In 1996, Congress passed the Health Insurance Portability and Accountability Act, which is commonly referred to as HIPAA. This act outlines who has lawful access to a person's health records. Under the act, a person has a guaranteed provision to his or her own health information. However, it does set limits on the release and use of medical data. It also outlines several privacy standards for healthcare professionals. Every person has the right to know how his or her digital data is stored and used. Before they share or release any medical data about a specific patient to a third party, health care providers must obtain written permission. The Health And Human Services' official site has information about all of the HIPAA privacy rights.
There are several exemptions for the HIPAA rules. Employers, life insurers and certain educational districts are exempted. Federal agencies such as the Social Security Administration or Medicare have the right to examine records for the purposes of determining a person's eligibility for benefits.
The Medical Information Bureau was designed to be an information exchange for underwriters and insurance companies. This bureau does not use individuals' medical records. Information is only used with the proper consent, and its purpose is to protect insurers from errors, misstatements and omissions placed in health statements. The Fair Credit Reporting Act permits every consumer to obtain one free copy of his or her MIB record each year. Only those who have applied for life or health coverage during the past several years will have an MIB record. Interested consumers can visit the MIB's site for more information.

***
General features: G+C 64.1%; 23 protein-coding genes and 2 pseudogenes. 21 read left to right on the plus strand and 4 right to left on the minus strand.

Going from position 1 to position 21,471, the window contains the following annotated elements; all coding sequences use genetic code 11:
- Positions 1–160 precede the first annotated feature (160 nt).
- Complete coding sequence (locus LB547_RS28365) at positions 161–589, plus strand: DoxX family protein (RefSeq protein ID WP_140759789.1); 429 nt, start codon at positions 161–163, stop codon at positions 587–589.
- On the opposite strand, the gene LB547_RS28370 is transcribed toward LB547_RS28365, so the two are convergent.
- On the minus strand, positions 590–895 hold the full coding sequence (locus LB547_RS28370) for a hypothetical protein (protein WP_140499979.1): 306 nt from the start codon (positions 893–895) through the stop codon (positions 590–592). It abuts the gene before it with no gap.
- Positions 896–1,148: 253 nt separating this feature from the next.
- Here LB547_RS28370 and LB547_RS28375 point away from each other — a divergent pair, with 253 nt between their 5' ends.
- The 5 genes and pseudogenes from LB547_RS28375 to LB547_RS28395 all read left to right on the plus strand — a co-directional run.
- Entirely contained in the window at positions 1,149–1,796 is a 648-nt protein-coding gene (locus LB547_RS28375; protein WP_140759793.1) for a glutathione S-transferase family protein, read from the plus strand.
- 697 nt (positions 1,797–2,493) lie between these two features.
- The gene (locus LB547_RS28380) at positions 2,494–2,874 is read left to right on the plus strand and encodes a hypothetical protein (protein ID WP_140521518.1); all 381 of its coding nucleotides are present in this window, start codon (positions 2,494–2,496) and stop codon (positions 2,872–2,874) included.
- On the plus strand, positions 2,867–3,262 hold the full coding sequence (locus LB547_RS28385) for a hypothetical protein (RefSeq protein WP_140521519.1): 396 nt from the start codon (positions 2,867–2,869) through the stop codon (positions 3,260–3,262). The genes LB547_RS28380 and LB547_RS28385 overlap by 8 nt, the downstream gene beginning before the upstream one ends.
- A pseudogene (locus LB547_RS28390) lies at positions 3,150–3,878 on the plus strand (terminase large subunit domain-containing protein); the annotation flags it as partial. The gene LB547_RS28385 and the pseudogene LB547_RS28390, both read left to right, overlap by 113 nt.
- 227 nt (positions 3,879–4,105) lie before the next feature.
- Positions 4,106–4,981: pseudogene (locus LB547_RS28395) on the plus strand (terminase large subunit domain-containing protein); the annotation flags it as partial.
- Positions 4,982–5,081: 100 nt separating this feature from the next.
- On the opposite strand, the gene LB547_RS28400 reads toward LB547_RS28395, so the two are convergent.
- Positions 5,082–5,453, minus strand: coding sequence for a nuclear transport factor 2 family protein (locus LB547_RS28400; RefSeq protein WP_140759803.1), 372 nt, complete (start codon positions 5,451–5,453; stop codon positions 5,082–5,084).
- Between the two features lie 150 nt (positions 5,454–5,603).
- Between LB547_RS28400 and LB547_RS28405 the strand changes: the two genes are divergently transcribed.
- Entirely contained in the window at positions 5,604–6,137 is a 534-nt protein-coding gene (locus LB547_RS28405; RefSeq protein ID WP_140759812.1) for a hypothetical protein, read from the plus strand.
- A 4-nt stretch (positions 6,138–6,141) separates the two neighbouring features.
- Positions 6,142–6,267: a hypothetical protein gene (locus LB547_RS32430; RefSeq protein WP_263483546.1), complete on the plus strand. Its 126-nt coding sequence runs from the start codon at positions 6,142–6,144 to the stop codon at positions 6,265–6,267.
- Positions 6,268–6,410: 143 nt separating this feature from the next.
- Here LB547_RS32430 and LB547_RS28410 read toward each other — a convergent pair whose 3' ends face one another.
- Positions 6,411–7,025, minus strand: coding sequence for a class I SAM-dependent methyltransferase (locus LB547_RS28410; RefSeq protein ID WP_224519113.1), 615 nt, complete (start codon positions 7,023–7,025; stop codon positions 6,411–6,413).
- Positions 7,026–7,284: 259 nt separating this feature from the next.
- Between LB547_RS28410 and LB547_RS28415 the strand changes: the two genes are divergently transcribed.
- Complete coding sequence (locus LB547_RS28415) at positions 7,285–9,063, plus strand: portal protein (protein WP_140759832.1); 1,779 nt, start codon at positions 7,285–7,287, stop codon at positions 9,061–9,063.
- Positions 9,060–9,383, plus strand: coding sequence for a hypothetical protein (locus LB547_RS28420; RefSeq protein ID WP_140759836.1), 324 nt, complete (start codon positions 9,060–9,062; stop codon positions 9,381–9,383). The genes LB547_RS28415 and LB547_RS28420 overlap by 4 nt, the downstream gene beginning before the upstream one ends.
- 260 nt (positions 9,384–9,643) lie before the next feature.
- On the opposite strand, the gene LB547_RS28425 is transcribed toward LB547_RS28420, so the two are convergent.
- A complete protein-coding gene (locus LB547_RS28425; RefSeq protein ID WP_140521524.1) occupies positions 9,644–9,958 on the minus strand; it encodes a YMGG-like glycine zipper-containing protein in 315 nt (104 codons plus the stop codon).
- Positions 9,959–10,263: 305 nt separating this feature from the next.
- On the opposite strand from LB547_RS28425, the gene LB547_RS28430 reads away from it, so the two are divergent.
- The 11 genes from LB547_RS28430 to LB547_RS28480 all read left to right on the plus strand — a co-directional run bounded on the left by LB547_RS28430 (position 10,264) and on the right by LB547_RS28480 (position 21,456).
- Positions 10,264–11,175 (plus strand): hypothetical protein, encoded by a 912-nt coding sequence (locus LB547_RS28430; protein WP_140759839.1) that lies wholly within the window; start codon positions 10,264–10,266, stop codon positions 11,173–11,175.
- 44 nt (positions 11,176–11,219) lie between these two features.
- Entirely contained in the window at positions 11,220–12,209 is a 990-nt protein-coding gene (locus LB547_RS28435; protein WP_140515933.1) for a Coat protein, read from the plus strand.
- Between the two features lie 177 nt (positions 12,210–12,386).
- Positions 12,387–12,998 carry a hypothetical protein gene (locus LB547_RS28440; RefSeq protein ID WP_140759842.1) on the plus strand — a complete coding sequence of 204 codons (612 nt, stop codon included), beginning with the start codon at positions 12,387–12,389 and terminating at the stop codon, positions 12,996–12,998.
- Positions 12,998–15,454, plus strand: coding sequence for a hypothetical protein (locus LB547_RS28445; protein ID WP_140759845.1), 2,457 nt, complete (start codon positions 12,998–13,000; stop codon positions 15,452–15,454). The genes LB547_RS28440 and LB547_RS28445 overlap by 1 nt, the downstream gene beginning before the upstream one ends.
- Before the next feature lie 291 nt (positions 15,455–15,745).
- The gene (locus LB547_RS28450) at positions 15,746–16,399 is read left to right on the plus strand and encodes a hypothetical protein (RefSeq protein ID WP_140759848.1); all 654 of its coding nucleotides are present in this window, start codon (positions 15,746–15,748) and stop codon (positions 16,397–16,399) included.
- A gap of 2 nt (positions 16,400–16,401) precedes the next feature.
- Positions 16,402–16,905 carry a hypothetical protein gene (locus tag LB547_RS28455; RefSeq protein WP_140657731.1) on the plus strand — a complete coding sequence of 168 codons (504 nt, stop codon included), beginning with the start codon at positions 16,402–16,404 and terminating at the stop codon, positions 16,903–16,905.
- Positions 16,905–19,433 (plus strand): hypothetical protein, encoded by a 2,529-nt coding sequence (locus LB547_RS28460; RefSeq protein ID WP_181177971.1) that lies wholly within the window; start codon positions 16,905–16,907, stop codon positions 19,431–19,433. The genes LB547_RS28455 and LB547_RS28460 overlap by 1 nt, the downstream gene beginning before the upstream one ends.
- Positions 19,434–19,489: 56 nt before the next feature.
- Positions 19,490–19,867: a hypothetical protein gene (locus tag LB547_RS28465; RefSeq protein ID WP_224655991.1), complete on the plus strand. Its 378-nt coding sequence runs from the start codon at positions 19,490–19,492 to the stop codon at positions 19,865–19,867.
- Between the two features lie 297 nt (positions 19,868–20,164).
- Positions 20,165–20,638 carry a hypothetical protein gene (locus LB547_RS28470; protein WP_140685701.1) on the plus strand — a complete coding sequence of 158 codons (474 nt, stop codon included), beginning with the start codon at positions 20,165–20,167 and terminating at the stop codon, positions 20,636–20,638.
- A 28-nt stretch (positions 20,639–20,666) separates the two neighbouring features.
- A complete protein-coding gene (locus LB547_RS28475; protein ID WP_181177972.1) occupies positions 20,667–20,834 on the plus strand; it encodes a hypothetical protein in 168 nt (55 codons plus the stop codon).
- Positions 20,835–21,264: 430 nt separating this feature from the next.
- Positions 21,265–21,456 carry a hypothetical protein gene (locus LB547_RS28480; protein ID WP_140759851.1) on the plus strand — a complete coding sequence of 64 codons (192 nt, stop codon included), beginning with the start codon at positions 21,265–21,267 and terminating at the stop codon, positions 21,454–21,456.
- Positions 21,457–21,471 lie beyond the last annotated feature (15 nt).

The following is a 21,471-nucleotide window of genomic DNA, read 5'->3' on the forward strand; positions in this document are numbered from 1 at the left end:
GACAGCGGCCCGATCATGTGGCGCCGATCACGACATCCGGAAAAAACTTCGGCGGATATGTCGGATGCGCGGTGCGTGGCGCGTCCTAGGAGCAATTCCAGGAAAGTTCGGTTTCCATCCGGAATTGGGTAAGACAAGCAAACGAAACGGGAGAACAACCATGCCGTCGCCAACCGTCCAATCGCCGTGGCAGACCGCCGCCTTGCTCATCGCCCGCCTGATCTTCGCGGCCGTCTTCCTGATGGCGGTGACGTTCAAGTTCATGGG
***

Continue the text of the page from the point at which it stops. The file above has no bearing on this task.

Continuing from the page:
There are some situations when a medical provider can share information with family members and friends. More detail is available here.
If a court orders a person's electronic patient records to be released, they can be obtained with a legal order or subpoena. In some legal situations, these records may be required. Medical treatments for sexual attacks, gunshot wounds and most domestic violence cases must be relayed to the authorities. With their own discretion, health care providers also have the right to distribute information to billing departments, claims management and health insurance companies. Written permission is not needed for any of these instances. They may also release information to research organizations and professional societies that are reviewing providers or conducting legitimate research. If employers are evaluating workers compensation claims, health providers may also release medical information to them.
HIPAA is an extensive and complex set of rules. The U.S. Department of Health and Human Services provides an outline of who has the right to access a person's records. Click here to view the HHS Privacy Rules main page. For answers to any questions or to voice any concerns, discuss these issues with an agent.